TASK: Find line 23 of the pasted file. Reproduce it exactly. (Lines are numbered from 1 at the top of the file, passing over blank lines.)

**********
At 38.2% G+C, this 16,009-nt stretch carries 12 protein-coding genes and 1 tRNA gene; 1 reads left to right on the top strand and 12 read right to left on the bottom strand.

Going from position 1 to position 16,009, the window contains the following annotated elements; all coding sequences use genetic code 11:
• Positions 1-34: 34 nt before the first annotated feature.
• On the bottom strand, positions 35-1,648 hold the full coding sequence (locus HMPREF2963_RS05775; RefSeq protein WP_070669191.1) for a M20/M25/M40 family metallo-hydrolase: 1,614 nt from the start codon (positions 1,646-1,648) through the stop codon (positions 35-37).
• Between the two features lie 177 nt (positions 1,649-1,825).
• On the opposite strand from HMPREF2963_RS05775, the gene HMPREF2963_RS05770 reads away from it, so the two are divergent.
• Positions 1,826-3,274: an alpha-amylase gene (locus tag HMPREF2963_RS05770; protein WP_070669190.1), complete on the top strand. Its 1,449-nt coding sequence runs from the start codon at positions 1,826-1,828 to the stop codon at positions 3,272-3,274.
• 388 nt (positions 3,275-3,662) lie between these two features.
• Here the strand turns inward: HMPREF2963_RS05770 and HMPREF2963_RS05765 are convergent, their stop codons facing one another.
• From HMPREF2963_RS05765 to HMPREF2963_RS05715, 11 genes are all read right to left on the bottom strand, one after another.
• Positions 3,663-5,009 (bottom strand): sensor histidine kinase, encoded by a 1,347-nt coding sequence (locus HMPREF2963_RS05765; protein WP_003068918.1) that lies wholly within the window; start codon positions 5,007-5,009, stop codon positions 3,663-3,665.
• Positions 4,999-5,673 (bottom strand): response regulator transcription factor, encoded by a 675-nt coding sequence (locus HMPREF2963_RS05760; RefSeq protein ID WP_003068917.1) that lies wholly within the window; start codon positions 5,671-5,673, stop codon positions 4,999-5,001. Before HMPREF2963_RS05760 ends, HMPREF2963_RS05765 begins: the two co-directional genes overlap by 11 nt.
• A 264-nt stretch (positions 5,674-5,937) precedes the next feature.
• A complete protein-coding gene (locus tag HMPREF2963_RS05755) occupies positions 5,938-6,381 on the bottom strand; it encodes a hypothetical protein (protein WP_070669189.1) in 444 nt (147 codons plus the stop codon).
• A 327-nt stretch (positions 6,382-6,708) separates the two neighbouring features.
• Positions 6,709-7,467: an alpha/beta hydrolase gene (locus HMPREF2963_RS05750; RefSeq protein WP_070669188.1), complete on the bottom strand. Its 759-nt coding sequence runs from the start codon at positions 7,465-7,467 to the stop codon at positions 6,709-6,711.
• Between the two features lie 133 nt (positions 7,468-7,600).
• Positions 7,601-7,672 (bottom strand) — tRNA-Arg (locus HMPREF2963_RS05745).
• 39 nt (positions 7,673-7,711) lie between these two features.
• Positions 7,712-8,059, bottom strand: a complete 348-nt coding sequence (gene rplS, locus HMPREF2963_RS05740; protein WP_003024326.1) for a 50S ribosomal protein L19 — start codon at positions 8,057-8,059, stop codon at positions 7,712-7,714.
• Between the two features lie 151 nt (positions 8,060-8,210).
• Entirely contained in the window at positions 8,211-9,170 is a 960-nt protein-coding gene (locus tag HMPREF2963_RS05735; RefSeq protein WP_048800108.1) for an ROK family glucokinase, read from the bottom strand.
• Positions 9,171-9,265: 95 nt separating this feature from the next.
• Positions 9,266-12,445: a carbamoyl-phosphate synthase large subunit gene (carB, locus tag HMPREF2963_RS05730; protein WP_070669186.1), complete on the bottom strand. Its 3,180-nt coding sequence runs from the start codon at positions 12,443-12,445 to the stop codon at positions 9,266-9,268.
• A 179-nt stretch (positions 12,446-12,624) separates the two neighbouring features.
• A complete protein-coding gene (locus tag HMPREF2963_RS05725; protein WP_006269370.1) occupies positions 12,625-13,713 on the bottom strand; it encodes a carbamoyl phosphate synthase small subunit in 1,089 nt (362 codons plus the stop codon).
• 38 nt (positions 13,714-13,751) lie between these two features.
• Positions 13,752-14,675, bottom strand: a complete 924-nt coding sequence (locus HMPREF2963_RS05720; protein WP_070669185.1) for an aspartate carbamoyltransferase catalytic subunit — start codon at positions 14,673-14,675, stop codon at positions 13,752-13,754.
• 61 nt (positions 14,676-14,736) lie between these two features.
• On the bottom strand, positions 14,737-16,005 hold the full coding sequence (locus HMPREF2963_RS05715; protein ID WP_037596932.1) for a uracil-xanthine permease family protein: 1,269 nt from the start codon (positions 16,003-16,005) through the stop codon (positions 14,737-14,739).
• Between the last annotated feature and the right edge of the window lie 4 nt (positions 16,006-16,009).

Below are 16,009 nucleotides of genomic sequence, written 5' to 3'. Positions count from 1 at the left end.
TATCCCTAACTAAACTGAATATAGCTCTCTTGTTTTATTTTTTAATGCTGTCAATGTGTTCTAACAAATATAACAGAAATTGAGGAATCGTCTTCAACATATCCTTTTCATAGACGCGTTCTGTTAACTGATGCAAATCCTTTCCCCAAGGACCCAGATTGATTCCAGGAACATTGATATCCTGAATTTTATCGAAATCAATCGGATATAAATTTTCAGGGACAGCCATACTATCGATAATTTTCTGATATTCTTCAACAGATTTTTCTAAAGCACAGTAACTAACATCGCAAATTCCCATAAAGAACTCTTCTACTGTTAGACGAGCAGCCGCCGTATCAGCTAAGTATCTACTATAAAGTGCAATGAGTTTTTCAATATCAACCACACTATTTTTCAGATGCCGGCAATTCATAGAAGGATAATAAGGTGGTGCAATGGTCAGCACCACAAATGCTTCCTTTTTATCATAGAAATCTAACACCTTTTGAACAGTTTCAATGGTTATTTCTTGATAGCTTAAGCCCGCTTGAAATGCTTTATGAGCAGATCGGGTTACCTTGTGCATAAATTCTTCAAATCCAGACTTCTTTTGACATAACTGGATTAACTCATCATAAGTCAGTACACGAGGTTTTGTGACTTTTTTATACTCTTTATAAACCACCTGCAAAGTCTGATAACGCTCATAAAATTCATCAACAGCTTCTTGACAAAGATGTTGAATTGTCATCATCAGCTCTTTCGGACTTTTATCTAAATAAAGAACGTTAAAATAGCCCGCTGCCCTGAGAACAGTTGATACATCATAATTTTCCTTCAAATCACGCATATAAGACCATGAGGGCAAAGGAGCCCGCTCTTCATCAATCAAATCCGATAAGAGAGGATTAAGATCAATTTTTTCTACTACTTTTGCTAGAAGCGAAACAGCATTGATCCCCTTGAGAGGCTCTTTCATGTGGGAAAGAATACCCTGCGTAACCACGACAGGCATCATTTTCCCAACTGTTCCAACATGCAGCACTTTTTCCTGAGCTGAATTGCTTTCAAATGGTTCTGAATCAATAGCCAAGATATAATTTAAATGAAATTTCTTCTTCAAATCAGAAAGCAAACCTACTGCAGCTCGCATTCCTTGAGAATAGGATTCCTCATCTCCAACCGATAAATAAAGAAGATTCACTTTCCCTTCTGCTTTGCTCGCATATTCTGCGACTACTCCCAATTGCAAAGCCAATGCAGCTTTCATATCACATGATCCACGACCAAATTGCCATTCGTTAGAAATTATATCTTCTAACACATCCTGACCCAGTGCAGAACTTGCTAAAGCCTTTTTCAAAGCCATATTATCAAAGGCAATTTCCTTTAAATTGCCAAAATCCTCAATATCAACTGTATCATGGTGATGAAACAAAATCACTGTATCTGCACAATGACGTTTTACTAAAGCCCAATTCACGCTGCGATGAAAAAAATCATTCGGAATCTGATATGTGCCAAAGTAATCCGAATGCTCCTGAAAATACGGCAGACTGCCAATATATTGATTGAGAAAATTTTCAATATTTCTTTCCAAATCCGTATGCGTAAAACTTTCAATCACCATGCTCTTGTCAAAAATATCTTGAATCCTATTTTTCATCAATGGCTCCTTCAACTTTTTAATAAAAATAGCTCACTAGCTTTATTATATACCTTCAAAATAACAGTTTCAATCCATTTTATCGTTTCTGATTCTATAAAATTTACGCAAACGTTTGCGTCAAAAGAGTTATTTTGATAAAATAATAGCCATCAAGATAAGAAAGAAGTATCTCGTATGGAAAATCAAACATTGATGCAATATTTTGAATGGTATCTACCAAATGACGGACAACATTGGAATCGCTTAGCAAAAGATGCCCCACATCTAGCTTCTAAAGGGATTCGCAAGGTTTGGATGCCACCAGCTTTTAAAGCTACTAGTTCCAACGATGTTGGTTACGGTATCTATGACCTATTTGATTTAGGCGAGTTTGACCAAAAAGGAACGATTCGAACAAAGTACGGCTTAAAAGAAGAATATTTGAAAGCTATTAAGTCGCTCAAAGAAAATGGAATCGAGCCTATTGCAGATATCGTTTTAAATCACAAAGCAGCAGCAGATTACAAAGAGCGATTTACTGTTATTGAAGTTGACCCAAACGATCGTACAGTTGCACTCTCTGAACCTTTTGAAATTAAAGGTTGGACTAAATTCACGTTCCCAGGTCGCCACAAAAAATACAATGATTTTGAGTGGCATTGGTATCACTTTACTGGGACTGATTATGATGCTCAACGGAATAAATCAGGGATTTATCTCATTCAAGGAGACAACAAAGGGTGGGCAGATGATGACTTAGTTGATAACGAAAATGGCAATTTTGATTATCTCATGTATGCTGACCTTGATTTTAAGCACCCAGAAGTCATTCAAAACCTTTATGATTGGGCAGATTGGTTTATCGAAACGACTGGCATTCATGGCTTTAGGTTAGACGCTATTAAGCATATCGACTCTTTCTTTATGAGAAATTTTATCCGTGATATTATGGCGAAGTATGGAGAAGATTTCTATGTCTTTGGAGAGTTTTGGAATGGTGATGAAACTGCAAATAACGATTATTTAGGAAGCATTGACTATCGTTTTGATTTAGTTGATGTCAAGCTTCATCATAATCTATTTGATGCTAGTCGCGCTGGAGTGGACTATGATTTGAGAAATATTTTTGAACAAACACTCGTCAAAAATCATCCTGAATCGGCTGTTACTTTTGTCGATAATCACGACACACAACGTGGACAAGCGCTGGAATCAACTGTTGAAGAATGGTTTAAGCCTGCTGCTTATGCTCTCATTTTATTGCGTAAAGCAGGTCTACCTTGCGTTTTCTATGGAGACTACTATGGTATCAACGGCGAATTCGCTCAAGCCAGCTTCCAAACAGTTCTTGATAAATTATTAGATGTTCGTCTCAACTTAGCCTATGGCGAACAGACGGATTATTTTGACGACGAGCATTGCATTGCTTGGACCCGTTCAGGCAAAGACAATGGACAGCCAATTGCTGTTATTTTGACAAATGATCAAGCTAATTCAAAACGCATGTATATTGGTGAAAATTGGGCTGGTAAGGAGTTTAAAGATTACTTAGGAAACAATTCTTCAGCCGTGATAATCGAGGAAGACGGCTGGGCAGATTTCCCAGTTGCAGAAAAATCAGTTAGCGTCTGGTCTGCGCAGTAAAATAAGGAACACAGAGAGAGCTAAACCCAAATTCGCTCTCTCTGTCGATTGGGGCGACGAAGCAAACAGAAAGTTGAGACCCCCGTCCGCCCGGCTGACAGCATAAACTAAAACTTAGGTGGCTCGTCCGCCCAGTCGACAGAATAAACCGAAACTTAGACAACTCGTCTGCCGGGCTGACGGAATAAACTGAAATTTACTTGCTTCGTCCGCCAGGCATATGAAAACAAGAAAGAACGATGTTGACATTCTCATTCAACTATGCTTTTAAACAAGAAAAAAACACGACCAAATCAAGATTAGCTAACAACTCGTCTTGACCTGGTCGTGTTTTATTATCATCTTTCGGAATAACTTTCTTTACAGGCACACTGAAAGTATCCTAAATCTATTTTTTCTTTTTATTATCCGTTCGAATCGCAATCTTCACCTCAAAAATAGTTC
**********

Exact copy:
• Positions 9,171-9,265: 95 nt separating this feature from the next.